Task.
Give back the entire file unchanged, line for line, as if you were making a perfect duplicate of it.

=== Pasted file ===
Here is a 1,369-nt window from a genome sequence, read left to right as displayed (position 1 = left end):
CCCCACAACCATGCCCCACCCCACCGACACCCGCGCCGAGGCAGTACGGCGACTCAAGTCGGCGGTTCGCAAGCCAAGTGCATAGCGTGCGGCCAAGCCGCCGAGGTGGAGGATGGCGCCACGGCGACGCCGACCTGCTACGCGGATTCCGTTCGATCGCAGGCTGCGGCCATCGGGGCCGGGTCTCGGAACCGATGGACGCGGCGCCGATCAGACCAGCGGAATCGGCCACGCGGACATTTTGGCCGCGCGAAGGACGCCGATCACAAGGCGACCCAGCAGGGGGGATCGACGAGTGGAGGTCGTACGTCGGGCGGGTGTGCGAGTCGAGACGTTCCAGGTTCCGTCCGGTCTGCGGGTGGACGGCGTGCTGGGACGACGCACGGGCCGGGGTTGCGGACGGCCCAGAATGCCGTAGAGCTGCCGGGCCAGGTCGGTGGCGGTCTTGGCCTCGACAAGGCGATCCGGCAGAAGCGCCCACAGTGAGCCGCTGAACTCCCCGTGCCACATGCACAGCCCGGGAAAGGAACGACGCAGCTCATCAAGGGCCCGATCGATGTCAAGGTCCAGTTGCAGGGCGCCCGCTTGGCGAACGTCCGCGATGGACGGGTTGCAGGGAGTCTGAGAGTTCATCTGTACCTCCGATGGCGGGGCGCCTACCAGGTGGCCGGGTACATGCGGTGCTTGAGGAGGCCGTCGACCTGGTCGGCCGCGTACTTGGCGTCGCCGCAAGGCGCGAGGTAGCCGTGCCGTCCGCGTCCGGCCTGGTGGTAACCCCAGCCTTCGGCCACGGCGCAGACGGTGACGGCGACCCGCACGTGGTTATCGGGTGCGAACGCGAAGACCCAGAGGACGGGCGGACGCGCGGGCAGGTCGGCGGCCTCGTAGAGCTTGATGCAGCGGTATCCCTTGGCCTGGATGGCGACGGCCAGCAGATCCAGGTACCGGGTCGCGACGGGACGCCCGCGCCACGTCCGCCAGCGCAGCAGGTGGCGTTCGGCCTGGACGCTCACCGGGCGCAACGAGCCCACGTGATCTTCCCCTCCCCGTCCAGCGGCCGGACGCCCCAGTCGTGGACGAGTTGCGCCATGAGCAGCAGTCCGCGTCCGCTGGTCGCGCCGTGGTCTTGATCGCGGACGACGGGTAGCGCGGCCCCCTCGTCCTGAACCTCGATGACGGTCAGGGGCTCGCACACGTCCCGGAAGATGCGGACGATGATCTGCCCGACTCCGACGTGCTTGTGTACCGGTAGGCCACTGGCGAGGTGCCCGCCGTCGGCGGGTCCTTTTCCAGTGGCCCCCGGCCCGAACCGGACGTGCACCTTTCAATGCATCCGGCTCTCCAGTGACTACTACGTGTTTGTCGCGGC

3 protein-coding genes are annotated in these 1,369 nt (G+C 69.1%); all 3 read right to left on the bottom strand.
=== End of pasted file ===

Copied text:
Here is a 1,369-nt window from a genome sequence, read left to right as displayed (position 1 = left end):
CCCCACAACCATGCCCCACCCCACCGACACCCGCGCCGAGGCAGTACGGCGACTCAAGTCGGCGGTTCGCAAGCCAAGTGCATAGCGTGCGGCCAAGCCGCCGAGGTGGAGGATGGCGCCACGGCGACGCCGACCTGCTACGCGGATTCCGTTCGATCGCAGGCTGCGGCCATCGGGGCCGGGTCTCGGAACCGATGGACGCGGCGCCGATCAGACCAGCGGAATCGGCCACGCGGACATTTTGGCCGCGCGAAGGACGCCGATCACAAGGCGACCCAGCAGGGGGGATCGACGAGTGGAGGTCGTACGTCGGGCGGGTGTGCGAGTCGAGACGTTCCAGGTTCCGTCCGGTCTGCGGGTGGACGGCGTGCTGGGACGACGCACGGGCCGGGGTTGCGGACGGCCCAGAATGCCGTAGAGCTGCCGGGCCAGGTCGGTGGCGGTCTTGGCCTCGACAAGGCGATCCGGCAGAAGCGCCCACAGTGAGCCGCTGAACTCCCCGTGCCACATGCACAGCCCGGGAAAGGAACGACGCAGCTCATCAAGGGCCCGATCGATGTCAAGGTCCAGTTGCAGGGCGCCCGCTTGGCGAACGTCCGCGATGGACGGGTTGCAGGGAGTCTGAGAGTTCATCTGTACCTCCGATGGCGGGGCGCCTACCAGGTGGCCGGGTACATGCGGTGCTTGAGGAGGCCGTCGACCTGGTCGGCCGCGTACTTGGCGTCGCCGCAAGGCGCGAGGTAGCCGTGCCGTCCGCGTCCGGCCTGGTGGTAACCCCAGCCTTCGGCCACGGCGCAGACGGTGACGGCGACCCGCACGTGGTTATCGGGTGCGAACGCGAAGACCCAGAGGACGGGCGGACGCGCGGGCAGGTCGGCGGCCTCGTAGAGCTTGATGCAGCGGTATCCCTTGGCCTGGATGGCGACGGCCAGCAGATCCAGGTACCGGGTCGCGACGGGACGCCCGCGCCACGTCCGCCAGCGCAGCAGGTGGCGTTCGGCCTGGACGCTCACCGGGCGCAACGAGCCCACGTGATCTTCCCCTCCCCGTCCAGCGGCCGGACGCCCCAGTCGTGGACGAGTTGCGCCATGAGCAGCAGTCCGCGTCCGCTGGTCGCGCCGTGGTCTTGATCGCGGACGACGGGTAGCGCGGCCCCCTCGTCCTGAACCTCGATGACGGTCAGGGGCTCGCACACGTCCCGGAAGATGCGGACGATGATCTGCCCGACTCCGACGTGCTTGTGTACCGGTAGGCCACTGGCGAGGTGCCCGCCGTCGGCGGGTCCTTTTCCAGTGGCCCCCGGCCCGAACCGGACGTGCACCTTTCAATGCATCCGGCTCTCCAGTGACTACTACGTGTTTGTCGCGGC

3 protein-coding genes are annotated in these 1,369 nt (G+C 69.1%); all 3 read right to left on the bottom strand.